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Training 

So You Want to be a dog handler?

Being a canine handler is a life style and a serious long term commitment.  To  be successful and have the very best search dog, they must be a part of your family or from the dogs point of view, your pack.  Best results come when the dog wants to work for you, wants to please you - the pack leader.  First Response search dogs are treated as family, our handlers routinely take their dog to a variety of public places.  We encourage socialization and exposing the dog to all types of environments so there are no surprises on an actual search mission.  This level of commitment is a necessity if you want to have the best results.



Before you can become a dog handler, you must become a searcher first.  All First Response field searchers are nationally certified as Search and Rescue Technicians (SAR-Tech) through the National Association for Search and Rescue (NASAR).  In addition, they are also trained in basic first aid, CPR, NIMS/ICS FEMA compliant, and crime scene preservation just to start out.  The training never stops, we meet regularly to practice and perfect your skills and we encourage you to attend seminars to learn from others.  To learn more about our searcher training CLICK HERE.


Training the dog is the easy part.  First you select the right breed for the job, less than 3 years old, typically a hunting breed like the bloodhound or German Shepherd, then just let them be a dog.  Starting with reasonable, basic, consistent, obedience to insure control but not to the point of dominating the puppy.  You want a free thinker that views you as the pack leader and wants to please.  We suggest all dogs go through the AKC Good Citizen program to help with the basic obedience and socialization.  This helps to eliminate any aggressive dogs as they will not be permitted to participate.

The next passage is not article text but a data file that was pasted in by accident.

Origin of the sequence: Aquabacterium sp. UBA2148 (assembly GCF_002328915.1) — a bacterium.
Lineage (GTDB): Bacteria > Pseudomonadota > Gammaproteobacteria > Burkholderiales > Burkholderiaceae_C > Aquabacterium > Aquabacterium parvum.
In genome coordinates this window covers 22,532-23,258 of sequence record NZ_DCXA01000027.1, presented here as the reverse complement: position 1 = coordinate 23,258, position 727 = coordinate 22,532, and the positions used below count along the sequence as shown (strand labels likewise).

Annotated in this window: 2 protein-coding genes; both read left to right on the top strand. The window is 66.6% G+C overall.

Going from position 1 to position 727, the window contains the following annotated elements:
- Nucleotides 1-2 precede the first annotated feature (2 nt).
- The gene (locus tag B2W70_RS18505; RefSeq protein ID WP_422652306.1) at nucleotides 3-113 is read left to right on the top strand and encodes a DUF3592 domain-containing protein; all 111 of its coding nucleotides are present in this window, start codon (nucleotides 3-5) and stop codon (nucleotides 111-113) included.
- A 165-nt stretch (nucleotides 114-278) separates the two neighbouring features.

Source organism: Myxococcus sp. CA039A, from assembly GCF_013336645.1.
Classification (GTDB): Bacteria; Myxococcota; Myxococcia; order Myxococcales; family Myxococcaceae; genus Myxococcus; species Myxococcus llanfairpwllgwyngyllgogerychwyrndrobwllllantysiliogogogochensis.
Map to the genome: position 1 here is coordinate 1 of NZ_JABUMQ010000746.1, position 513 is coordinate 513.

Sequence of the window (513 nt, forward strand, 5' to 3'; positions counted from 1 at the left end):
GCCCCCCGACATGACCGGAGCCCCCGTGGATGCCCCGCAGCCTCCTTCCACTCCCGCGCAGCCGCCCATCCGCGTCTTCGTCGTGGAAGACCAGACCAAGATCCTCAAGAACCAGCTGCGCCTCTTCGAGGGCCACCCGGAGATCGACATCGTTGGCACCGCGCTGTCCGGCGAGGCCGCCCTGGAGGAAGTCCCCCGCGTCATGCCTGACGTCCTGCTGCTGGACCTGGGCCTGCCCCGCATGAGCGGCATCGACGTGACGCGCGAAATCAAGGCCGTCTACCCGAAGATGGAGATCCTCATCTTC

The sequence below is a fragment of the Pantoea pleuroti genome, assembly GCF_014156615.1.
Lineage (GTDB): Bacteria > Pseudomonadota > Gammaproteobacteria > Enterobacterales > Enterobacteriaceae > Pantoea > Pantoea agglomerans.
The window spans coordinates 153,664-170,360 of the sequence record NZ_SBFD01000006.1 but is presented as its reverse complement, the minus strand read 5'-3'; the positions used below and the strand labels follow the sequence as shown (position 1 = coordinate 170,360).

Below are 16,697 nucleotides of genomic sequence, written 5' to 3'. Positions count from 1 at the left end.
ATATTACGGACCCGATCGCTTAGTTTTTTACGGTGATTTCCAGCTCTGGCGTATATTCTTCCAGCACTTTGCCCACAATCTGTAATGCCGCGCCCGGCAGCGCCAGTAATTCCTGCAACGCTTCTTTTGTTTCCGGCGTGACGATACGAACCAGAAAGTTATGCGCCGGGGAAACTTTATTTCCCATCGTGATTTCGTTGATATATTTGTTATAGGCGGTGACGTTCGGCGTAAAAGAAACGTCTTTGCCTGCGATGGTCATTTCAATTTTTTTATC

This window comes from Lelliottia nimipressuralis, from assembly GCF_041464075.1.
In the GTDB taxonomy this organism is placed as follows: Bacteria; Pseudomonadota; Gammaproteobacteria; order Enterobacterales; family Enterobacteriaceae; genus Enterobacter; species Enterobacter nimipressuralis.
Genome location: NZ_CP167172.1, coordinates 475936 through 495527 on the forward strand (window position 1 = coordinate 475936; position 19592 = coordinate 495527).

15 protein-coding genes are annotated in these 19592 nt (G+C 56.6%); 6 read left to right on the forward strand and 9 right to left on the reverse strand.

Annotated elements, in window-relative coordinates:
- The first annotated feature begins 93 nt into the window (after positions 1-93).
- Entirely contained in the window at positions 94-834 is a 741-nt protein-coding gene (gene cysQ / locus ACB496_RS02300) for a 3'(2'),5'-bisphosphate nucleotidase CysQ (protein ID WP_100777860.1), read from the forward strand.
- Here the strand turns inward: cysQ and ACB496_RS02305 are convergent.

Once you get the basics down, we begin weekly canine search training with one of our instructors.  Training will vary depending on the type of technique the dog indicates (air scent, tracking, and/or trailing) and then move to a specialty should you want to focus on human remains detection (HRD), water search, etc.

Canines in Search and Rescue

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Molly 

Together, we can make a difference.

* Not all dogs pictured are First Response canines

Trained and certified canines are a major part of any search and rescue program.  One canine and handler can perform the work of 30 of more ground searchers in less time and with a higher probability of detection.  This fact has been proven through many studies. 

Law enforcement agencies are familiar with the use of canines in the performance of their duties and they recognize the value of the canine and a well trained handler.  We get many questions about our search dogs.  These animals are our partners and in many cases almost viewed as our children.  If you are not a dog handler this may be hard for you to understand.  But keep an open mind and we will introduce you to this valuable asset that no human can begin to match, when it comes to finding a lost child or Alzhiemer's victim.

First      Response

​SEARCH AND RESCUE TEAM

First Response member Craig Jones and "Gunnie" working a search in Hopkins County.